Institution

# ExxonMobil

Company•Irving, Texas, United States•

About: ExxonMobil is a(n) company organization based out in Irving, Texas, United States. It is known for research contribution in the topic(s): Catalysis & Polymerization. The organization has 16969 authors who have published 23758 publication(s) receiving 535713 citation(s). The organization is also known as: Exxon Mobil Corporation & Exxon Mobil Corp..

Topics: Catalysis, Polymerization, Polymer, Hydrocarbon, Alkyl

##### Papers published on a yearly basis

##### Papers

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31 Jan 1986

TL;DR: Numerical Recipes: The Art of Scientific Computing as discussed by the authors is a complete text and reference book on scientific computing with over 100 new routines (now well over 300 in all), plus upgraded versions of many of the original routines, with many new topics presented at the same accessible level.

Abstract: From the Publisher:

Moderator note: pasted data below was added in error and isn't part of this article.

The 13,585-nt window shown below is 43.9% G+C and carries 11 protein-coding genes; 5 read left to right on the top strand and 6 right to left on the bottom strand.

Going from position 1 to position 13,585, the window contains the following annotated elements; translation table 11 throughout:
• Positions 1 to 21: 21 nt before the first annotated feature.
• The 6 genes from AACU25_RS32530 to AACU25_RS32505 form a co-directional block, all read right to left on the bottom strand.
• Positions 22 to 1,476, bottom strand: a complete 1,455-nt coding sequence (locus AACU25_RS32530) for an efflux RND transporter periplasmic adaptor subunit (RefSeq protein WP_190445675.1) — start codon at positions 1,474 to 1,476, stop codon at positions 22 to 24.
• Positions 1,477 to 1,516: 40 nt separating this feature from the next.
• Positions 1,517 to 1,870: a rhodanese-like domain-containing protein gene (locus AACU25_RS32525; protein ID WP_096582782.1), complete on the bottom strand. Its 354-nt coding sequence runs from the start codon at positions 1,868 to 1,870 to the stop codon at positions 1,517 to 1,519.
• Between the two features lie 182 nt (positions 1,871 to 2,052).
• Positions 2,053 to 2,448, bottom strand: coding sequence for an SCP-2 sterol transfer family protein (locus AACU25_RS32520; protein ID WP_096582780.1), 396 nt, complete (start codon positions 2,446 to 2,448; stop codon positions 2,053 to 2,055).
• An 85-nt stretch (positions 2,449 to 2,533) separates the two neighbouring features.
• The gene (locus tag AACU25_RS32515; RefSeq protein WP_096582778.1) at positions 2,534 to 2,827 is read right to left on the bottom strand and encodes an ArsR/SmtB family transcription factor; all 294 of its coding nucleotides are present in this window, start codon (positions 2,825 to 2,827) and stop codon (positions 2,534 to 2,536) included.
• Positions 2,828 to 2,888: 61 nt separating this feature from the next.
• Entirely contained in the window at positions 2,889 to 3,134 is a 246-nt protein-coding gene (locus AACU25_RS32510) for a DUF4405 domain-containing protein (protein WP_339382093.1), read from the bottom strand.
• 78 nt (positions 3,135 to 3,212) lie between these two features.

This is the revised and greatly expanded Second Edition of the hugely popular Numerical Recipes: The Art of Scientific Computing. The product of a unique collaboration among four leading scientists in academic research and industry, Numerical Recipes is a complete text and reference book on scientific computing. In a self-contained manner it proceeds from mathematical and theoretical considerations to actual practical computer routines. With over 100 new routines (now well over 300 in all), plus upgraded versions of many of the original routines, this book is more than ever the most practical, comprehensive handbook of scientific computing available today. The book retains the informal, easy-to-read style that made the first edition so popular, with many new topics presented at the same accessible level. In addition, some sections of more advanced material have been introduced, set off in small type from the main body of the text. Numerical Recipes is an ideal textbook for scientists and engineers and an indispensable reference for anyone who works in scientific computing. Highlights of the new material include a new chapter on integral equations and inverse methods; multigrid methods for solving partial differential equations; improved random number routines; wavelet transforms; the statistical bootstrap method; a new chapter on "less-numerical" algorithms including compression coding and arbitrary precision arithmetic; band diagonal linear systems; linear algebra on sparse matrices; Cholesky and QR decomposition; calculation of numerical derivatives; Pade approximants, and rational Chebyshev approximation; new special functions; Monte Carlo integration in high-dimensional spaces; globally convergent methods for sets of nonlinear equations; an expanded chapter on fast Fourier methods; spectral analysis on unevenly sampled data; Savitzky-Golay smoothing filters; and two-dimensional Kolmogorov-Smirnoff tests. All this is in addition to material on such basic top